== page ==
UN prober: De Lima, Sereno, Ressa rights defenders under threat
MANILA, Philippines — A United Nations (UN) special rapporteur named Senator Leila De Lima, Maria Lourdes Sereno and Rappler’s chief executive Maria Ressa as women human rights defenders under threat.
In a report submitted to the 40th session of the UN Human Rights Council, Special Rapporteur Michel Forst reviewed the situation of women human rights defenders.
“Women leaders who represent their groups and speak out on issues tend to be targeted for their visibility – not only to silence them but also to discourage broader dissent,” Forst wrote in the 20-page UN report.
De Lima, Sereno and Ressa, all of whom have spoken critically of President Rodrigo Duterte’s policy on illegal drugs, were cited in the report.
“Senator Leila de Lima has been in detention since February 2017 for denouncing President Rodrigo Duterte’s War on Drugs, which has led to violence, extrajudicial killings and human rights violations,” the report read.
“She has been held on politically motivated, non-bailable charges for violating the Comprehensive Dangerous Drugs Act of 2002; while in detention, she has been subject to restrictions,” it added.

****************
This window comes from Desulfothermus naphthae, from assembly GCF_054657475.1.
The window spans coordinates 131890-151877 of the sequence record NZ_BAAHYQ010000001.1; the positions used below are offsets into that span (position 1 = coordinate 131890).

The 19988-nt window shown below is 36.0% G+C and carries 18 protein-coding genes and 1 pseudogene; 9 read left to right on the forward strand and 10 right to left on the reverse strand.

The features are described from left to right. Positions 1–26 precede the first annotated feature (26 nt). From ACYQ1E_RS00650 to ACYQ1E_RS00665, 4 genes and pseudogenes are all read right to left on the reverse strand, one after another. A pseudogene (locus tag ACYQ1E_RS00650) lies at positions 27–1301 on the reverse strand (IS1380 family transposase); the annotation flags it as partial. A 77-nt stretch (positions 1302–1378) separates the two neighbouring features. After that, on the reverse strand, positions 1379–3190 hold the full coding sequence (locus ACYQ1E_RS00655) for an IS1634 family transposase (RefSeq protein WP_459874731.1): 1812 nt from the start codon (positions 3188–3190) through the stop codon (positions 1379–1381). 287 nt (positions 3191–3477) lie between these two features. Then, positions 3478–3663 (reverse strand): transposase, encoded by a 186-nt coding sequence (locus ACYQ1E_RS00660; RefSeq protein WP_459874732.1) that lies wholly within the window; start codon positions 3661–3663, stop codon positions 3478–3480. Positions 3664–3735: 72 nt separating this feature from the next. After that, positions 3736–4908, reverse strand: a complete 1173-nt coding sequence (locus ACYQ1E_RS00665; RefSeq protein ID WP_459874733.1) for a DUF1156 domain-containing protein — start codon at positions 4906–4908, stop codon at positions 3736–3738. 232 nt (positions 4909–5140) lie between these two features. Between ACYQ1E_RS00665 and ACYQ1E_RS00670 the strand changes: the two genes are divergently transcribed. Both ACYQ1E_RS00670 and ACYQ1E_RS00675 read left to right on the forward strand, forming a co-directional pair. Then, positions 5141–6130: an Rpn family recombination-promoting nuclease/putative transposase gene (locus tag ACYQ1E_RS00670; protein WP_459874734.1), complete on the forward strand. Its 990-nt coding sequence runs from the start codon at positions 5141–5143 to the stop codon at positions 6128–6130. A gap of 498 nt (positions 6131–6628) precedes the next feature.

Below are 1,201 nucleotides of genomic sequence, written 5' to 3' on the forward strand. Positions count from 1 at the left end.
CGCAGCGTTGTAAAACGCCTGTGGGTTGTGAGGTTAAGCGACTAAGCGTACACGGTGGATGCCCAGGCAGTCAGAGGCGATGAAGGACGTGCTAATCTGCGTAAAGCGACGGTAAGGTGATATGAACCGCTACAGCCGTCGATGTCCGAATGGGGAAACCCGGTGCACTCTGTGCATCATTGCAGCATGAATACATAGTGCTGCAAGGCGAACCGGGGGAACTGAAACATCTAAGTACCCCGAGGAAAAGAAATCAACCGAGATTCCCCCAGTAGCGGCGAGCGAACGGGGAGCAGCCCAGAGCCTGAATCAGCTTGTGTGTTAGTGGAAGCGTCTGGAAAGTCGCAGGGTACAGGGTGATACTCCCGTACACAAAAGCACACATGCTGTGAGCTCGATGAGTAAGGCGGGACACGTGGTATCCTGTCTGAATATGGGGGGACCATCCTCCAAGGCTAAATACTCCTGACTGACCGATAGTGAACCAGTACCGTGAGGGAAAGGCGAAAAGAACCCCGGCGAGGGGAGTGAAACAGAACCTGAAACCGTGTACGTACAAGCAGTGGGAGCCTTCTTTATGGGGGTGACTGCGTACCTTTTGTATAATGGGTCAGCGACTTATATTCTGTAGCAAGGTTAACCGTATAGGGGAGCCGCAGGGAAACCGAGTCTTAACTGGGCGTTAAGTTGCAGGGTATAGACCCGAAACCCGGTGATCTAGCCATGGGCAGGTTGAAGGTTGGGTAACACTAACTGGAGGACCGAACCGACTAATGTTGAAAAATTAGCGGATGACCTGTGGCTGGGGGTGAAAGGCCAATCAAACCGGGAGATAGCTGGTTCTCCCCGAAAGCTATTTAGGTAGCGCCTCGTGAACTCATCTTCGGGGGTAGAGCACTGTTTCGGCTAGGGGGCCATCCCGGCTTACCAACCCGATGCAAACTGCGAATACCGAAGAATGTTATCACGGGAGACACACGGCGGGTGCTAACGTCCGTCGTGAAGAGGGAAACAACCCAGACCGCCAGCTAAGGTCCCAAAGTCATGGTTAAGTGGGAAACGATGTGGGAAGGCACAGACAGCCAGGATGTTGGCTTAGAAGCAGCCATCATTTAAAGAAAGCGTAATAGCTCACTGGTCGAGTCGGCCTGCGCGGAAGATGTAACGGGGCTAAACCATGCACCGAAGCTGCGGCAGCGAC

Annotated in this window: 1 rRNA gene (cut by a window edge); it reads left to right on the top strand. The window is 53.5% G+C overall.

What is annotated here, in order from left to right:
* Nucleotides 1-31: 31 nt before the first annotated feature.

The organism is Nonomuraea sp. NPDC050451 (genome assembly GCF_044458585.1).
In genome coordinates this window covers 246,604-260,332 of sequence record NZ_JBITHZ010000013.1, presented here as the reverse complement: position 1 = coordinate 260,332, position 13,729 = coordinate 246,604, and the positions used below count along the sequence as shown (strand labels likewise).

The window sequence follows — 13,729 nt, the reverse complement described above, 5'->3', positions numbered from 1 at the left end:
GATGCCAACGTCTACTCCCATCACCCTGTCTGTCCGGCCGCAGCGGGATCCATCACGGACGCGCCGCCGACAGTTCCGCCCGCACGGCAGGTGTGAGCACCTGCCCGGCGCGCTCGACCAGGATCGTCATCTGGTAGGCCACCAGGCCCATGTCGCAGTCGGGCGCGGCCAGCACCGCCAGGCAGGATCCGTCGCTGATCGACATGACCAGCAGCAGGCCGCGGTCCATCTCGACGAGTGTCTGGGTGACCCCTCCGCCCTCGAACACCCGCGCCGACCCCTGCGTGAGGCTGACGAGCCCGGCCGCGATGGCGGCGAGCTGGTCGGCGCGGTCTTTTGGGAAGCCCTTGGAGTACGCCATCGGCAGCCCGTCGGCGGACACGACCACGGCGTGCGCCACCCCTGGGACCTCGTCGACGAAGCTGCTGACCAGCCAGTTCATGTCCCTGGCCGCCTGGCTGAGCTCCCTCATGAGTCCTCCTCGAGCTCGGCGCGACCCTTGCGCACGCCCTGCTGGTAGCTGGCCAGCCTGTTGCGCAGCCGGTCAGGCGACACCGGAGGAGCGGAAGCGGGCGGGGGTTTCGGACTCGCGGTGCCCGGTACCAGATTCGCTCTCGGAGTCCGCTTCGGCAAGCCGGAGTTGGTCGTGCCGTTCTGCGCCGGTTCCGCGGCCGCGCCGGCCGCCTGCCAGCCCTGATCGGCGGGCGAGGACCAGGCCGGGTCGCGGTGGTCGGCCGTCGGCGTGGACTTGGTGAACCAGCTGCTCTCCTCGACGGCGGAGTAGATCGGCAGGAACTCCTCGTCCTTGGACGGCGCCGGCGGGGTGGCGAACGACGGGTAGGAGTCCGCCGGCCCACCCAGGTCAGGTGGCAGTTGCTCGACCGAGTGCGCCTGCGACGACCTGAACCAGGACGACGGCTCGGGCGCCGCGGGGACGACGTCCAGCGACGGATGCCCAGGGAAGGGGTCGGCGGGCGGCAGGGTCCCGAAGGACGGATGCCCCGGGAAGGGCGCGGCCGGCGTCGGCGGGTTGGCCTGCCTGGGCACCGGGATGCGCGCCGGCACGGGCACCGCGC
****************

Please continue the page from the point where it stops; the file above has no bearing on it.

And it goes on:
De Lima is facing drug charges and is detained for allegedly conniving with prisoners to traffic illegal drugs in exchange for millions in cash.
The UN report also mentioned Sereno who was unseated from her office last May 2018.
“Ms. Sereno had objected to President Duterte’s policies on drugs and martial law, after which he publicly pushed for her resignation. When she refused to resign, he pushed for her impeachment, even ordering Congress to remove her,” the report said.
Sereno was removed as Chief Justice after her peers at the Supreme Court voted 8-6 to strip her of the post after Solicitor General Jose Calida questioned her qualification to serve as the Philippines’ top magistrate.
Ressa, on the other hand, “has been indicted on tax evasion charges, in what is considered political persecution in response to critical reporting on the Government.”
“Women have been critical to the furtherance of human rights worldwide, but, because of the way aspects of their identities and their actions are perceived, they continue to face systematic discrimination, marginalization and repression,” the report said.
With this, it called on all stakeholders to “work together to ensure that women defenders are supported and strengthened to promote and protect human rights.”
Last December 2018, a report from Forst also urged the Duterte administration to stop “the “public stigmatization, defamation, judicial harassment, arbitrary arrest, and criminalization” of human rights defenders and activists. /cbb
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